Approaching the Dentist with Dental Phobia

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Dentists are certainly victim to a certain stigma in modern society. They are considered as archetypally sinister, handing out pain and punishment with reckless abandon and no regard for us poor victims who have no choice but to put our teeth in their hands. This, unsurprisingly, is far from the truth. A dentist is like any other healthcare professional, concerned, with your well being and comfort. So if you have any problems with dentistry, including a phobia, it’s always worth contacting your dentist and having a chat about it, and if you find your dentist is less than approachable, then you are perfectly within your rights to look for one more amenable to your needs.

Approaching your dentist about your phobia

If you suffer from a dental phobia, it can help to approach your dentist prior to a regular check-up, or at the very least, prior to needing any major treatment. You can request a consultation during which you can discuss your phobia, and explain how you feel about your upcoming dental appointment. You can also ask any questions about what your dentist’s approach is when treating nervous or anxious patients. As in recent years dental phobia has become more properly addressed, many dentists will have incorporated practices that are geared towards helping anxious patients as much as possible.

This kind of consultation is virtually pressure and stress free. No treatment is taking place, it is merely a discussion that enables you to voice your fears and get to know your dentist in a calmer and more relaxed manner; without the chair, drill or light shining in your face. It is important that patients remember that the dental experience can be tailored to suit the individual and that requesting information and communicating openly with the dentist can remove the mystery and unknown element of the experience.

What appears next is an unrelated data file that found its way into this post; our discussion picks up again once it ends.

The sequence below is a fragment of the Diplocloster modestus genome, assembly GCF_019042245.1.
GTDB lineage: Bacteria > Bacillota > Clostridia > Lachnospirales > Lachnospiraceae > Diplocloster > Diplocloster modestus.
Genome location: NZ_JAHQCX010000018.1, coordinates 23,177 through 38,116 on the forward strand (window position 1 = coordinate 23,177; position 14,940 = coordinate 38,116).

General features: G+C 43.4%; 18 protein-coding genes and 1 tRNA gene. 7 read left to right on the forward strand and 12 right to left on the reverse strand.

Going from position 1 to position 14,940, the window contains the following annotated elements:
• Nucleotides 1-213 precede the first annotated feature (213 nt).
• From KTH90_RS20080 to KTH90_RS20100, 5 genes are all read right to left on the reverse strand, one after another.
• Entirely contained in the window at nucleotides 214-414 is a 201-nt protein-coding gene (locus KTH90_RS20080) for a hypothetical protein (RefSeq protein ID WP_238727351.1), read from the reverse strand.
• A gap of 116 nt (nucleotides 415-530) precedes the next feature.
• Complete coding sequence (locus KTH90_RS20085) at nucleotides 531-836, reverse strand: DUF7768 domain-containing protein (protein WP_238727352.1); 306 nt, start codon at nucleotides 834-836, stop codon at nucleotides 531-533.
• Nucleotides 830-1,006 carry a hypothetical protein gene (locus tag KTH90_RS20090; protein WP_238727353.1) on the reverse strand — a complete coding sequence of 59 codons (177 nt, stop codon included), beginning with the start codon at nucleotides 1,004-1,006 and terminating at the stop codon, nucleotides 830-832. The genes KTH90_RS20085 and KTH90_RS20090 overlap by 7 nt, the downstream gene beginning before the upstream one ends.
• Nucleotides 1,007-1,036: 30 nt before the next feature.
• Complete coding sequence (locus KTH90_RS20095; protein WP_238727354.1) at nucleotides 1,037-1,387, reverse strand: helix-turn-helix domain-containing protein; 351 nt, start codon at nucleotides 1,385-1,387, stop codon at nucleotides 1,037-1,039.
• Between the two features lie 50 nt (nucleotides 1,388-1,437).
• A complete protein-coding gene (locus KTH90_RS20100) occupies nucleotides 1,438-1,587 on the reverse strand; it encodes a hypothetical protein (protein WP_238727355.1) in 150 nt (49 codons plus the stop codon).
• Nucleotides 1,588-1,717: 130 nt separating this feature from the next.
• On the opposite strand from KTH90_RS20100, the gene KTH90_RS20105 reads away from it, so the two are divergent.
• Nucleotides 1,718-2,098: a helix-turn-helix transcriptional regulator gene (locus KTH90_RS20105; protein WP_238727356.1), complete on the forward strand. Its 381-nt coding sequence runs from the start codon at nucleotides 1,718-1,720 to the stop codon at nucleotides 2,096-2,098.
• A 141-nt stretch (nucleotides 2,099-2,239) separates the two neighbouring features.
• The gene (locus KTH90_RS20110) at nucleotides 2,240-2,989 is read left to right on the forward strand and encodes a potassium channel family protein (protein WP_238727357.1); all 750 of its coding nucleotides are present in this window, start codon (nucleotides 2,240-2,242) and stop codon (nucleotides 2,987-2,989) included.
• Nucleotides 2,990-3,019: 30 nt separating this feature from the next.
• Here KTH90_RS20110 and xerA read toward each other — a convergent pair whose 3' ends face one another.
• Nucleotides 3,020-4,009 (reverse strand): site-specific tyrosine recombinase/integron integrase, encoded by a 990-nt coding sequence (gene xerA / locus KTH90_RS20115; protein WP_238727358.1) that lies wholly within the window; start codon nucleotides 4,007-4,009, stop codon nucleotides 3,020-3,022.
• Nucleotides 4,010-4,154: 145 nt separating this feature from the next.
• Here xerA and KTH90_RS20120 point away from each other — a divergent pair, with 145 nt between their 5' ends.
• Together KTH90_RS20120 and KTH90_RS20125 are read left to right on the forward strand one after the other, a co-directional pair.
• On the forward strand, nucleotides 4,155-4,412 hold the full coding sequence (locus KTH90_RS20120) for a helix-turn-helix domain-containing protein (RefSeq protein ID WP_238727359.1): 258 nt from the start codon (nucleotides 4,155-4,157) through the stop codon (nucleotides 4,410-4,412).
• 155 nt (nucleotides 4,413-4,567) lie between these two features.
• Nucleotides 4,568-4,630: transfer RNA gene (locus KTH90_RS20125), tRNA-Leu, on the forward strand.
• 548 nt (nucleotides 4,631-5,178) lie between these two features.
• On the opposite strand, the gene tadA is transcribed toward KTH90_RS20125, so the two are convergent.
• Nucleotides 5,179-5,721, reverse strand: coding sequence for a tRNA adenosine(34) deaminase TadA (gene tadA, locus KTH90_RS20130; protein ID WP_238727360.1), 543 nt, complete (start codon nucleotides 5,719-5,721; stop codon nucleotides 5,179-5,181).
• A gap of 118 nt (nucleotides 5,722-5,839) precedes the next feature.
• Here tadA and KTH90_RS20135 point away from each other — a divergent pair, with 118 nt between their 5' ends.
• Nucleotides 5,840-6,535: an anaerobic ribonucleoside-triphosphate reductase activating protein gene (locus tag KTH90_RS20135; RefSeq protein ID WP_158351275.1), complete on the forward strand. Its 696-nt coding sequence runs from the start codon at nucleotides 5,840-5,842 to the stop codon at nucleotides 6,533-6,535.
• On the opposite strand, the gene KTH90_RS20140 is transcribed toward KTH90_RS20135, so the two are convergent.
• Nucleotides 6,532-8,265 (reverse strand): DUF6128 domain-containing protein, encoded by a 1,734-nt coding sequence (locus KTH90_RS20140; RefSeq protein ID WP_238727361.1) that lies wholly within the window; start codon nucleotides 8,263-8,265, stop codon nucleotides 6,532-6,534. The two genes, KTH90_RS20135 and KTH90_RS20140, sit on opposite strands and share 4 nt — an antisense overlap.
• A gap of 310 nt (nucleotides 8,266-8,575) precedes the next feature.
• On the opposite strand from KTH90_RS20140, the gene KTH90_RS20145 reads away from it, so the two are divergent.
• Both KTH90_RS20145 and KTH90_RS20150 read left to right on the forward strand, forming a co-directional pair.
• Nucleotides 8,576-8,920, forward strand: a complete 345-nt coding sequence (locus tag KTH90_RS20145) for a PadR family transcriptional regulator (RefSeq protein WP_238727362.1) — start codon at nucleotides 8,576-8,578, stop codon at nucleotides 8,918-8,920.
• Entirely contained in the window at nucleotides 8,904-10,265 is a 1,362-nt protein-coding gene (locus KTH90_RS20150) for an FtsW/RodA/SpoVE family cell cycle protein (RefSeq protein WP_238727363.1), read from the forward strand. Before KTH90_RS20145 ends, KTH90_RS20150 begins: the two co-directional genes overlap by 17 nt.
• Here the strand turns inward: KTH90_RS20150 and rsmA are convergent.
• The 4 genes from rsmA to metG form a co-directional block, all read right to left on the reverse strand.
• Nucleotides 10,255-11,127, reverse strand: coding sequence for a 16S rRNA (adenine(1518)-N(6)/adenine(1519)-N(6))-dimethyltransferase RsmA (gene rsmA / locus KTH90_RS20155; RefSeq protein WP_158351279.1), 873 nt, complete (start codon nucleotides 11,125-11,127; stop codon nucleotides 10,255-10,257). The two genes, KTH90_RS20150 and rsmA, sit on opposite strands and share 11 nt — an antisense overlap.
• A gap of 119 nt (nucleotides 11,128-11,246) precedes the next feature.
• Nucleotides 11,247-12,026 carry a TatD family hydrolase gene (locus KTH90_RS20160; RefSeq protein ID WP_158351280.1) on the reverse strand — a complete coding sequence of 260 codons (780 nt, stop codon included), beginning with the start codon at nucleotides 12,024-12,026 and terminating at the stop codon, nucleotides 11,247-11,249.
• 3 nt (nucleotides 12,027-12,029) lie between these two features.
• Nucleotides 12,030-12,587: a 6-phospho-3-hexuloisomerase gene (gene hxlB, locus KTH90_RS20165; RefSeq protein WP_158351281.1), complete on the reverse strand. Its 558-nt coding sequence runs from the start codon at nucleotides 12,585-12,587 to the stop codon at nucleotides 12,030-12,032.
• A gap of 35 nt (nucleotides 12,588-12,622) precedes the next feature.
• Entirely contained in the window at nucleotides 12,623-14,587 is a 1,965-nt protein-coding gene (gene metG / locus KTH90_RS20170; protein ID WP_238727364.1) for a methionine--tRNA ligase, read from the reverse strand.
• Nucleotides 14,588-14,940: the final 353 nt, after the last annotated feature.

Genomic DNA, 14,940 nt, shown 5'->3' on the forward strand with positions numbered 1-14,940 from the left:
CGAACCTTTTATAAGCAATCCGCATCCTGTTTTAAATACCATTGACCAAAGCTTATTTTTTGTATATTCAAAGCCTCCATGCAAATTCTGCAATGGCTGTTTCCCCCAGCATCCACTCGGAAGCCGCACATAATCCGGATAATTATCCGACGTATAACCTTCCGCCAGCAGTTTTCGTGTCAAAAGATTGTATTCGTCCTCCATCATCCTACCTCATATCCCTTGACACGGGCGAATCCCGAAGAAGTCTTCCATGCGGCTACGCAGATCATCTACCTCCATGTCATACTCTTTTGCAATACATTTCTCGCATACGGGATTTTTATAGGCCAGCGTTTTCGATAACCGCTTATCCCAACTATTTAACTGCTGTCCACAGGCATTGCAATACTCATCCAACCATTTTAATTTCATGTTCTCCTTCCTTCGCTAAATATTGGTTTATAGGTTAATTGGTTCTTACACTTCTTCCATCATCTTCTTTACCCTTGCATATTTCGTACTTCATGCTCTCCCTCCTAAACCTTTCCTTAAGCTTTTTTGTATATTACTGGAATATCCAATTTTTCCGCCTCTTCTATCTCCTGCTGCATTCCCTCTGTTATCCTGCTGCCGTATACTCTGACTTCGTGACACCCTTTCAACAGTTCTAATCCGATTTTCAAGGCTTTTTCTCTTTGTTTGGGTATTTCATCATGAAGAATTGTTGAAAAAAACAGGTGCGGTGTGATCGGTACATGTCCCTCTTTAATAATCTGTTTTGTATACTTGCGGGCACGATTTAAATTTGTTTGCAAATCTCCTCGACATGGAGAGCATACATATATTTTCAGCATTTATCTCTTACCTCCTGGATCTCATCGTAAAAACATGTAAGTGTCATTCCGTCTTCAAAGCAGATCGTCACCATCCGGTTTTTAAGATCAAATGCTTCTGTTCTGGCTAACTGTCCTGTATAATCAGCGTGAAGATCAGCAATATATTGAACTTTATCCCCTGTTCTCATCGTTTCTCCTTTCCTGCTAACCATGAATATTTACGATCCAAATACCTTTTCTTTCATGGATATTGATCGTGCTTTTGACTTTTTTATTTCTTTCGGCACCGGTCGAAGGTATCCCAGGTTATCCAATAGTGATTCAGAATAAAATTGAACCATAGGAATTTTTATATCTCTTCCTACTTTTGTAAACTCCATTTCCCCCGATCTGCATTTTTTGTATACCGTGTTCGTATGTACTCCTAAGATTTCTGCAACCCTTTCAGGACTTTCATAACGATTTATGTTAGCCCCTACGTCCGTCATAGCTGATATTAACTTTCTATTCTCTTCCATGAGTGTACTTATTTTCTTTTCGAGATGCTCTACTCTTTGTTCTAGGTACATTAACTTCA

What kind of accommodations can a dentist make for me if I suffer from a dental phobia?

There are a number of steps that a dentist can take to make you feel more comfortable during your appointment, and through a discussion with your dentist you should be able to ascertain which treatments will be best for you. These can include providing simple distractions, e.g. music or TV that you can focus on during the procedure, using a wand (a painless pen like device that injects anaesthetic at a painless and constant rate) rather than needle to apply anaesthetic if you are afraid of needles, or the use of numbing gels if you are afraid of the pain of local anaesthesia being injected.

There is a lot about the manner of your dentist that can put you at ease at well. By communicating with your dentist beforehand you can relate to him or her as a human being and see that they are concerned with making the experience as comfortable as possible. If you find yourself less than comfortable with your dentist’s attitude, then at this stage it is easy enough to find one who better suits you.

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